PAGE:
digital pollution essay

Washington Monthly

The World Is Choking on Digital Pollution

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Tens of thousands of Londoners died of cholera from the 1830s to the 1860s. The causes were simple: mass quantities of human waste and industrial contaminants were pouring into the Thames, the central waterway of a city at the center of a rapidly industrializing world. The river gave off an odor so rank that Queen Victoria once had to cancel a leisurely boat ride. By the summer of 1858, Parliament couldn’t hold hearings due to the overwhelming stench coming through the windows.

The problem was finally solved by a talented engineer and surveyor named Joseph Bazalgette, who designed and oversaw the construction of an industrial-scale, fully integrated sewer system. Once it was complete, London never suffered a major cholera outbreak again.

London’s problem was not a new one for humanity. Natural and industrial waste is a fact of life. We start excreting in the womb and, despite all the inconveniences, keep at it for the rest of our lives. And, since at least the Promethean moment when we began to control fire, we’ve been contributing to human-generated emissions through advances intended to make our lives easier and more productive, often with little regard for the costs.

As industrialization led to increased urbanization, the by-products of combined human activity grew to such levels that their effects could not be ignored. The metaphorical heart of the world’s industrial capital, the Thames was also the confluence of the effects of a changing society. “Near the bridges the feculence rolled up in clouds so dense that they were visible at the surface, even in water of this kind,” noted Michael Faraday, a British scientist now famous for his contributions to electromagnetism.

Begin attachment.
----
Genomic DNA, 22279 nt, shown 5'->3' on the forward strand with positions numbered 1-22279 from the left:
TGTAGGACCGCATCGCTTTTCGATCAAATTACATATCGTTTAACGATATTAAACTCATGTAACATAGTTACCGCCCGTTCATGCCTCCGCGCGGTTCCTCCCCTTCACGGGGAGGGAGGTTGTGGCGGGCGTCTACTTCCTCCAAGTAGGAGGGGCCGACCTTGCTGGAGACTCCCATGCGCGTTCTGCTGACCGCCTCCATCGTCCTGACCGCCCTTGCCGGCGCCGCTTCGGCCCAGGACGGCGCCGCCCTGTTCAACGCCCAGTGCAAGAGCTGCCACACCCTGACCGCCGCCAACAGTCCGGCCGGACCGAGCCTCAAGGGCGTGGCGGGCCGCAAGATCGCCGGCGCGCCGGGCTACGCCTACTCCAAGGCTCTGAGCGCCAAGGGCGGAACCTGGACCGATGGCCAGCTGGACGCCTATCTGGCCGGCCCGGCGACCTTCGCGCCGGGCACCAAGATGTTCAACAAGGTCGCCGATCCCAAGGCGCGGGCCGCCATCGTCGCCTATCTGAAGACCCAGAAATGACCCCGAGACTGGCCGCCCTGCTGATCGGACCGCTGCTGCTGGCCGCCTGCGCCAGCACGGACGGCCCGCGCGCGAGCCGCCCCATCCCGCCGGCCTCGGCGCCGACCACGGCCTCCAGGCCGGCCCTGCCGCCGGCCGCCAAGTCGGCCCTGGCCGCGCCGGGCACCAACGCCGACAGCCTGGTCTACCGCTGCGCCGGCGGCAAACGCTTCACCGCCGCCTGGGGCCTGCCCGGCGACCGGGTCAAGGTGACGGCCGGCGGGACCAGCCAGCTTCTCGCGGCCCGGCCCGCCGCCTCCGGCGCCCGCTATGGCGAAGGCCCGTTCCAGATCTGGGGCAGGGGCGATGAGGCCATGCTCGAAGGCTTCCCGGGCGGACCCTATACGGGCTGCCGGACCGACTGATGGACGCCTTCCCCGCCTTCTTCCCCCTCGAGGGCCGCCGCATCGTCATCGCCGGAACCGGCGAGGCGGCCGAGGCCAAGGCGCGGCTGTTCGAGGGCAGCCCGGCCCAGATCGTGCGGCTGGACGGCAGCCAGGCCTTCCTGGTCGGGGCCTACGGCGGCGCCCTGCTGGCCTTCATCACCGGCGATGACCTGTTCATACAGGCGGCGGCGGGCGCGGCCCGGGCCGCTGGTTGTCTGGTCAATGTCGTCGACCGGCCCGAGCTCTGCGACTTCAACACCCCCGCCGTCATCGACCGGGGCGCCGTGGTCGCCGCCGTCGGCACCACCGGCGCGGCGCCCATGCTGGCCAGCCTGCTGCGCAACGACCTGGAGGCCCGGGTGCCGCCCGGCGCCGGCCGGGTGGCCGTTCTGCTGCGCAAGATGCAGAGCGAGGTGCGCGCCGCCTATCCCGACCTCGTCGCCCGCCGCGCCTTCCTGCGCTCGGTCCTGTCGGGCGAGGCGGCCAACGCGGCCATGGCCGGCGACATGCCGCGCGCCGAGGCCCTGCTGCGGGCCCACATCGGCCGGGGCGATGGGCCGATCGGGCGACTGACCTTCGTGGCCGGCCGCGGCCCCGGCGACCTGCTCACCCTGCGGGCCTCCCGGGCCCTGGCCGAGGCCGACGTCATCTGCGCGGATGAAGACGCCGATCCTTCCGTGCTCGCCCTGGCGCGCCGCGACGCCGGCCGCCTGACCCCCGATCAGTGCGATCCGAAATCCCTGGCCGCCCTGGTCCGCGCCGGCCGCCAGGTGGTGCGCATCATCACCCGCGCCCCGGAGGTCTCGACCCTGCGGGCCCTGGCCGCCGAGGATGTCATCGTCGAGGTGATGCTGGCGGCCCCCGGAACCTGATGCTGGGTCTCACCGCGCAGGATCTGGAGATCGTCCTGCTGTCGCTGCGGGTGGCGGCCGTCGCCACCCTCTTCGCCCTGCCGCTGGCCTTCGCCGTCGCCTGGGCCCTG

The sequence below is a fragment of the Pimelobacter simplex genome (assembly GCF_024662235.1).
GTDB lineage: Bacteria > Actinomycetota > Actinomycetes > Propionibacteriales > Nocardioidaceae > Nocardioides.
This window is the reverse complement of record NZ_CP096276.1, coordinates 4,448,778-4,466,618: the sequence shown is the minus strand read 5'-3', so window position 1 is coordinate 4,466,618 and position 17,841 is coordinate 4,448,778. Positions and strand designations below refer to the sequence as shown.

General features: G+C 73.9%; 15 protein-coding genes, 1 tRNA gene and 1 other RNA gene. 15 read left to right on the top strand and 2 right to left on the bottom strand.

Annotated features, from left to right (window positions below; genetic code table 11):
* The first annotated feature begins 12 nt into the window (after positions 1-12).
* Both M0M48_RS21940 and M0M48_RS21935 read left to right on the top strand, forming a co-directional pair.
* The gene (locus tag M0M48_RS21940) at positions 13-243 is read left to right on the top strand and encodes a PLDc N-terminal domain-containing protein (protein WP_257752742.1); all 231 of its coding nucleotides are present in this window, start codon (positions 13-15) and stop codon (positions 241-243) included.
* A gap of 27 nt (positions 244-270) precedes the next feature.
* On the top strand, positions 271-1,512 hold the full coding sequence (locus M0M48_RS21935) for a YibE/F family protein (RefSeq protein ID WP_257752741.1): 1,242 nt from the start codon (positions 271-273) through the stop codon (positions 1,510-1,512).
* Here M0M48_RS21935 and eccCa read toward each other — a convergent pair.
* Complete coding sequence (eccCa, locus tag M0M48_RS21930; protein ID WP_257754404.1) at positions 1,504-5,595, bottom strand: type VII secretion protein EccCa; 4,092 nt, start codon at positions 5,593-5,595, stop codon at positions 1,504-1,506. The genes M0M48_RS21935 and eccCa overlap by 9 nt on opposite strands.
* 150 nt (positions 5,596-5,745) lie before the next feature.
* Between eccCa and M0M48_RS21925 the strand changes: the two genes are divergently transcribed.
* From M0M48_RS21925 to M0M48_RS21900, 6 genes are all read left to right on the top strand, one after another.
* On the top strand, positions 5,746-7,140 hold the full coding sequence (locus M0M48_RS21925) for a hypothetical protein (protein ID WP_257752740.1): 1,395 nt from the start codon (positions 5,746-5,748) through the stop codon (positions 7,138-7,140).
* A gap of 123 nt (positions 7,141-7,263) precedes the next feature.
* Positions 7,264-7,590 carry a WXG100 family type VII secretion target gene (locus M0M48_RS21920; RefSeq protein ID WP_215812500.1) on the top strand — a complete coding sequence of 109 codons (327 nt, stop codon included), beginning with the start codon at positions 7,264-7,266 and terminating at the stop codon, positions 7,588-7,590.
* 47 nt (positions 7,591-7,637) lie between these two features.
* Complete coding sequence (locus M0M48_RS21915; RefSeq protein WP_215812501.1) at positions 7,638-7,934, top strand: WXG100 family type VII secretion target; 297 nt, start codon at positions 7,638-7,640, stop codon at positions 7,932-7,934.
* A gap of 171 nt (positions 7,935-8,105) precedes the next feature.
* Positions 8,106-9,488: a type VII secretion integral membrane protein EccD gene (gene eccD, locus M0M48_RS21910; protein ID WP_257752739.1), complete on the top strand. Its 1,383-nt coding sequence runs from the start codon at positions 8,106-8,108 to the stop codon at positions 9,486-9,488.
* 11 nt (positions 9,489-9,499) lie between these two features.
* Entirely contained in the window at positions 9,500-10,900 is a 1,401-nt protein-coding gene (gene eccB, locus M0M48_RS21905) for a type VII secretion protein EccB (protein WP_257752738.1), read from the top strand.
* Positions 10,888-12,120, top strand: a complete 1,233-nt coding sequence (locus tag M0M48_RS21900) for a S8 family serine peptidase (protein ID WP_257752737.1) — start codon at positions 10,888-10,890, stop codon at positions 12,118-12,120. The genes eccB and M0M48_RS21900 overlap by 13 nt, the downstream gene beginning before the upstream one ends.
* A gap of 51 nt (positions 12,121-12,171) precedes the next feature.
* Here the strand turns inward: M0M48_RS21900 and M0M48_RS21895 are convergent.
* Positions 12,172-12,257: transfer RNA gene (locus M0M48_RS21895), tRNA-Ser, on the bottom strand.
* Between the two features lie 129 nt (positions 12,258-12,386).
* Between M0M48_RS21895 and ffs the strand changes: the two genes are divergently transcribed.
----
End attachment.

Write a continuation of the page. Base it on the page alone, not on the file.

Relief came from bringing together the threads needed to tackle this type of problem—studying the phenomenon, assigning responsibility, and committing to solutions big enough to match the scope of what was being faced. It started with the recognition that direct and indirect human waste was itself an industrial-scale problem. By the 1870s, governmental authorities were starting to give a more specific meaning to an older word: they started calling the various types of waste “pollution.”  

A problem without a name cannot command attention, understanding, or resources—three essential ingredients of change. Recognizing that at some threshold industrial waste ceases to be an individual problem and becomes a social problem—a problem we can name—has been crucial to our ability to manage it. From the Clean Air Act to the Paris Accords, we have debated the environmental costs of progress with participants from all corners of society: the companies that produce energy or industrial products; the scientists who study our environment and our behaviors; the officials we elect to represent us; and groups of concerned citizens who want to take a stand. The outcome of this debate is not predetermined. Sometimes, we take steps to restrain industrial externalities. Other times, we unleash them in the name of some other good.  

By the 1870s, governmental authorities were giving a more specific meaning to an old word: they called industrial waste “pollution.” Now, we are confronting new and alarming by-products of progress, and the stakes may be just as high.

Now, we are confronting new and alarming by-products of progress, and the stakes for our planet may be just as high as they were during the Industrial Revolution. If the steam engine and blast furnace heralded our movement into the industrial age, computers and smartphones now signal our entry into the next age, one defined not by physical production but by the ease of services provided through the commercial internet. In this new age, names like Zuckerberg, Bezos, Brin, and Page are our new Carnegies, Rockefellers, and Fords.  

As always, progress has not been without a price. Like the factories of 200 years ago, digital advances have given rise to a pollution that is reducing the quality of our lives and the strength of our democracy. We manage what we choose to measure. It is time to name and measure not only the progress the information revolution has brought, but also the harm that has come with it. Until we do, we will never know which costs are worth bearing.